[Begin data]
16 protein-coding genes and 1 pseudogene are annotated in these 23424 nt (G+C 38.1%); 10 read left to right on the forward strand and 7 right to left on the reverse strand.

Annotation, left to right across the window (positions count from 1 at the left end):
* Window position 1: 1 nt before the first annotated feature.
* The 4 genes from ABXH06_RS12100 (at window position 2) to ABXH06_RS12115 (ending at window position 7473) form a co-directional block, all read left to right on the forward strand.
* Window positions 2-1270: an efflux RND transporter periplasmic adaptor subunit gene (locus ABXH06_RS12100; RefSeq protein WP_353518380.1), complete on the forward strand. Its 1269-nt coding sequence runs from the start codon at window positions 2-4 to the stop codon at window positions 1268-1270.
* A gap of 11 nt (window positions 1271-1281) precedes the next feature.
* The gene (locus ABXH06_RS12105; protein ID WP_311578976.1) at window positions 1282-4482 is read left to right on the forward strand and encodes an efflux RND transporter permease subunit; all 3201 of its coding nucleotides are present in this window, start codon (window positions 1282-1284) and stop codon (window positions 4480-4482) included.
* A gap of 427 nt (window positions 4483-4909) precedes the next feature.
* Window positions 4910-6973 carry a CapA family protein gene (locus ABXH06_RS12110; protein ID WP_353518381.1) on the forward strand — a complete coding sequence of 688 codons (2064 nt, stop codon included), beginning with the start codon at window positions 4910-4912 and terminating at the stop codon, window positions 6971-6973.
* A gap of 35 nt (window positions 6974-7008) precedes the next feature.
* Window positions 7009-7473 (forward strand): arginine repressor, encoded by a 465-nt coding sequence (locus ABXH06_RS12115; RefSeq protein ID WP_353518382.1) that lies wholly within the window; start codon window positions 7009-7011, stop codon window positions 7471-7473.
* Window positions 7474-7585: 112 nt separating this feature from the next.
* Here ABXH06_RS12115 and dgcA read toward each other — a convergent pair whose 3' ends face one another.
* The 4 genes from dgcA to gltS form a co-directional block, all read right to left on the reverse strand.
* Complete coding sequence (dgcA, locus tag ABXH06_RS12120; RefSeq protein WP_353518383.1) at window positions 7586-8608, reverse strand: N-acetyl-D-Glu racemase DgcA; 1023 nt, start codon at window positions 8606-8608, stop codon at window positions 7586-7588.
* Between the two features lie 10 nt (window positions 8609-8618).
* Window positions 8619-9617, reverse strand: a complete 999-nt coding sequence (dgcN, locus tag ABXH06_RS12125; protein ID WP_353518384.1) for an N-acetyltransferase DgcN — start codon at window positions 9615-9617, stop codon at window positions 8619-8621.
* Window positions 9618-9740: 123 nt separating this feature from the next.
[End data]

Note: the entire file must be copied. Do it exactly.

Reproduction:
16 protein-coding genes and 1 pseudogene are annotated in these 23424 nt (G+C 38.1%); 10 read left to right on the forward strand and 7 right to left on the reverse strand.

Annotation, left to right across the window (positions count from 1 at the left end):
* Window position 1: 1 nt before the first annotated feature.
* The 4 genes from ABXH06_RS12100 (at window position 2) to ABXH06_RS12115 (ending at window position 7473) form a co-directional block, all read left to right on the forward strand.
* Window positions 2-1270: an efflux RND transporter periplasmic adaptor subunit gene (locus ABXH06_RS12100; RefSeq protein WP_353518380.1), complete on the forward strand. Its 1269-nt coding sequence runs from the start codon at window positions 2-4 to the stop codon at window positions 1268-1270.
* A gap of 11 nt (window positions 1271-1281) precedes the next feature.
* The gene (locus ABXH06_RS12105; protein ID WP_311578976.1) at window positions 1282-4482 is read left to right on the forward strand and encodes an efflux RND transporter permease subunit; all 3201 of its coding nucleotides are present in this window, start codon (window positions 1282-1284) and stop codon (window positions 4480-4482) included.
* A gap of 427 nt (window positions 4483-4909) precedes the next feature.
* Window positions 4910-6973 carry a CapA family protein gene (locus ABXH06_RS12110; protein ID WP_353518381.1) on the forward strand — a complete coding sequence of 688 codons (2064 nt, stop codon included), beginning with the start codon at window positions 4910-4912 and terminating at the stop codon, window positions 6971-6973.
* A gap of 35 nt (window positions 6974-7008) precedes the next feature.
* Window positions 7009-7473 (forward strand): arginine repressor, encoded by a 465-nt coding sequence (locus ABXH06_RS12115; RefSeq protein ID WP_353518382.1) that lies wholly within the window; start codon window positions 7009-7011, stop codon window positions 7471-7473.
* Window positions 7474-7585: 112 nt separating this feature from the next.
* Here ABXH06_RS12115 and dgcA read toward each other — a convergent pair whose 3' ends face one another.
* The 4 genes from dgcA to gltS form a co-directional block, all read right to left on the reverse strand.
* Complete coding sequence (dgcA, locus tag ABXH06_RS12120; RefSeq protein WP_353518383.1) at window positions 7586-8608, reverse strand: N-acetyl-D-Glu racemase DgcA; 1023 nt, start codon at window positions 8606-8608, stop codon at window positions 7586-7588.
* Between the two features lie 10 nt (window positions 8609-8618).
* Window positions 8619-9617, reverse strand: a complete 999-nt coding sequence (dgcN, locus tag ABXH06_RS12125; protein ID WP_353518384.1) for an N-acetyltransferase DgcN — start codon at window positions 9615-9617, stop codon at window positions 8619-8621.
* Window positions 9618-9740: 123 nt separating this feature from the next.